Children and teens are easy targets for the tobacco industry. They're often influenced by TV, movies, advertising, and by what their friends do and say. They don't realize what a struggle it can be to quit, and having cancer, emphysema, blindness, or impotence may not seem like real concerns. Children and teens don't think much about future health outcomes.

Here we talk about tobacco use among children and teens. We also give some tips for parents, teachers, and other adults who want to keep their kids tobacco-free.

Facts about kids and tobacco

Almost all smokers start while they're young.

Nearly all first use of tobacco takes place before high school graduation. A 2007 survey from the U.S. Centers for Disease Control and Prevention (CDC) found that 50% of high school students had tried cigarette smoking at some point. Studies have shown that, for the most part, people who do not start using tobacco when they are teens never start using it.

The younger you are when you begin to smoke, the more likely you are to be an adult smoker. Almost 90% of adult smokers started at or before the age 19. And people who start smoking at younger ages are more likely to develop long-term nicotine addiction than people who start later in life.

• March 30, 2009 - Teens Health Site
The TeensHealth site, from the Nemours Foundation, has posted a comprehensive website about abstinence. You can also learn about STDs and numerous other topics concerning your health as a teen. You can find the site at this link.

• March 30, 2009 - 2009 Abstinence Information
New Abstinence information from Planned Parenthood is available on their website. On their website you will find discussion on these topics and more:
-What Is Abstinence?
-How Does Abstinence Prevent Pregnancy?
-How Effective Is Abstinence?
-How Safe Is Abstinence?
-What Are the Benefits of Abstinence?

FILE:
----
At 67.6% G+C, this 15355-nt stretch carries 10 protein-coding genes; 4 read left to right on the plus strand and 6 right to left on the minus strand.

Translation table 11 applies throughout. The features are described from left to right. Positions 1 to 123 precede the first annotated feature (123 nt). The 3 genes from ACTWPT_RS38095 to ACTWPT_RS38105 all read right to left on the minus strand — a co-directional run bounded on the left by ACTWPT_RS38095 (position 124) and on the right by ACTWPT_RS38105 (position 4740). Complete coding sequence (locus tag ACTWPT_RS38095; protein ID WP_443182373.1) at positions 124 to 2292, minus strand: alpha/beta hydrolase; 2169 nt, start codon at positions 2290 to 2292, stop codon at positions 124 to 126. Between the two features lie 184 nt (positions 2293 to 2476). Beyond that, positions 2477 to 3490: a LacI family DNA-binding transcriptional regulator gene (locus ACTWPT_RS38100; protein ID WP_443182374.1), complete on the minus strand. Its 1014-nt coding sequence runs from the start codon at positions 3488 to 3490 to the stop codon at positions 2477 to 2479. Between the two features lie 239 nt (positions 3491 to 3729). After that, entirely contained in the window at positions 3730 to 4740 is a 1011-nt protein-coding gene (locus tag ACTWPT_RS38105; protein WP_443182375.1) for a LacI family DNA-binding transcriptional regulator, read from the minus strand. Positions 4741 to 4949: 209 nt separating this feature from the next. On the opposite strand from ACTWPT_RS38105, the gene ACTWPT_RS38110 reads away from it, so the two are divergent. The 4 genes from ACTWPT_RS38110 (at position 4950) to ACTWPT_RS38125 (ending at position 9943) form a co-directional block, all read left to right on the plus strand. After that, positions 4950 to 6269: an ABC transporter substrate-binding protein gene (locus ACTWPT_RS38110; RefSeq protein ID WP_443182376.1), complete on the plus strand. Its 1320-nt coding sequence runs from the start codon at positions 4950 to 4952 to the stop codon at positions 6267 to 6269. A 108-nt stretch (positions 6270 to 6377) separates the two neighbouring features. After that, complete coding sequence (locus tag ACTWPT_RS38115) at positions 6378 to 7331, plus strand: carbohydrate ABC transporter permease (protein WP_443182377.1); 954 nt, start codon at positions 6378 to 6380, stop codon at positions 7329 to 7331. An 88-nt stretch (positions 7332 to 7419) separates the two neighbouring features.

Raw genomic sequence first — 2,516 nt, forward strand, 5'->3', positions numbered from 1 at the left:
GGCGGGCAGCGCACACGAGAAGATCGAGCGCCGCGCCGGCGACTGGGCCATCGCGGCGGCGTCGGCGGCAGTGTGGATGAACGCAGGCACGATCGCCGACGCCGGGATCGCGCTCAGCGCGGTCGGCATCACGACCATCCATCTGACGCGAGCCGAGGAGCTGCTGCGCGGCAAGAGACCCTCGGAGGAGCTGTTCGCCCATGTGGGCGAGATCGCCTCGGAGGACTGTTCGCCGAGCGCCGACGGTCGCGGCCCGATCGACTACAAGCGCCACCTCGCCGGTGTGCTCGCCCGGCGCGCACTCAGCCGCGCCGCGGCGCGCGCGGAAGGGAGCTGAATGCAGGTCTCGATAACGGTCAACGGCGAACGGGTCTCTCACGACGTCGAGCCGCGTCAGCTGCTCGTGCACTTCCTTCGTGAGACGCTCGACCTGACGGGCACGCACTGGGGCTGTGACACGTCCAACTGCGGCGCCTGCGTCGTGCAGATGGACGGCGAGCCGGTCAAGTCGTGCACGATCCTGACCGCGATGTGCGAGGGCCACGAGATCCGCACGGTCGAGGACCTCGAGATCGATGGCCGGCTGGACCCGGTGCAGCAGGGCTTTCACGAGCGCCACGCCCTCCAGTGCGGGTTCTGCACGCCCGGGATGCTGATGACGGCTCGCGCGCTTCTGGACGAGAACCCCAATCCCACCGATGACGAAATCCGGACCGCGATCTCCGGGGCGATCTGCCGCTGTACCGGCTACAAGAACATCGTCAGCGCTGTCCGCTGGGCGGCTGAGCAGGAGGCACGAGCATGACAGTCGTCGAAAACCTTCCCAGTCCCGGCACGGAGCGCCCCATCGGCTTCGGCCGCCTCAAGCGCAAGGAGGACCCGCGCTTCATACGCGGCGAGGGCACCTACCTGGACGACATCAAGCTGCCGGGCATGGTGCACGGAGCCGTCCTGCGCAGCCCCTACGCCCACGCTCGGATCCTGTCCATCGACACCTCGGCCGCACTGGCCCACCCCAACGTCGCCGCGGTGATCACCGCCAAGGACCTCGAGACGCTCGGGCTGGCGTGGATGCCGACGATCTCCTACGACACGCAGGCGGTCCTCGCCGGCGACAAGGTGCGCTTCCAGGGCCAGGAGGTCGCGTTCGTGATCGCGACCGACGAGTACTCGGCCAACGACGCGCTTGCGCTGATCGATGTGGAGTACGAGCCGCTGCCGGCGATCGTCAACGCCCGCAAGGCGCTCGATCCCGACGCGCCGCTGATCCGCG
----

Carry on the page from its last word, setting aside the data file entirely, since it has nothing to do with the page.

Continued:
-What Are the Disadvantages of Abstinence?
-How Do I Talk with My Partner About Being Abstinent?
-How Can I Stay Abstinent?

The site is available at this link.

• March 30, 2009 - TeensHealth and Body Image
The Nemours Foundation offers a section of their website focused entirely on body image and self-esteem for teens. An excerpt of the site follows.
I'm fat. I'm too skinny. I'd be happy if I were taller, shorter, had curly hair, straight hair, a smaller nose, bigger muscles, longer legs.

Do any of these statements sound familiar? Are you used to putting yourself down? If so, you're not alone. As a teen, you're going through a ton of changes in your body. And as your body changes, so does your image of yourself. Lots of people have trouble adjusting, and this can affect their self-esteem.

Why Are Self-Esteem and Body Image Important?
Self-esteem is all about how much people value themselves, the pride they feel in themselves, and how worthwhile they feel. Self-esteem is important because feeling good about yourself can affect how you act. A person who has high self-esteem will make friends easily, is more in control of his or her behavior, and will enjoy life more.

Body image is how a person feels about his or her own physical appearance.

For many people, especially people in their early teens, body image can be closely linked to self-esteem. That’s because as kids develop into teens, they care more about how others see them.

• March 30, 2009 - Avert
Avert is a website designed to help stop the spread of HIV and AIDS, and focuses on educating young people about the realities and risks of this, and other STDs. The Website is very accessible and offers a great introduction to the issues. Check it out!

What are STDs?

STD stands for Sexually Transmitted Disease (sometimes called Sexually Transmitted Infection). This is an infection which can be caught by having sexual contact with someone who is infected. This can be vaginal, oral or anal sex, although other types of touching can pass some STDs - for example, some STDs (such as Herpes and HPV) can be caught by touching the infected areas of someone's body and then touching your own genitals (private parts). There are quite a lot of different STDs. We have more information about the different STDs and HIV and AIDS.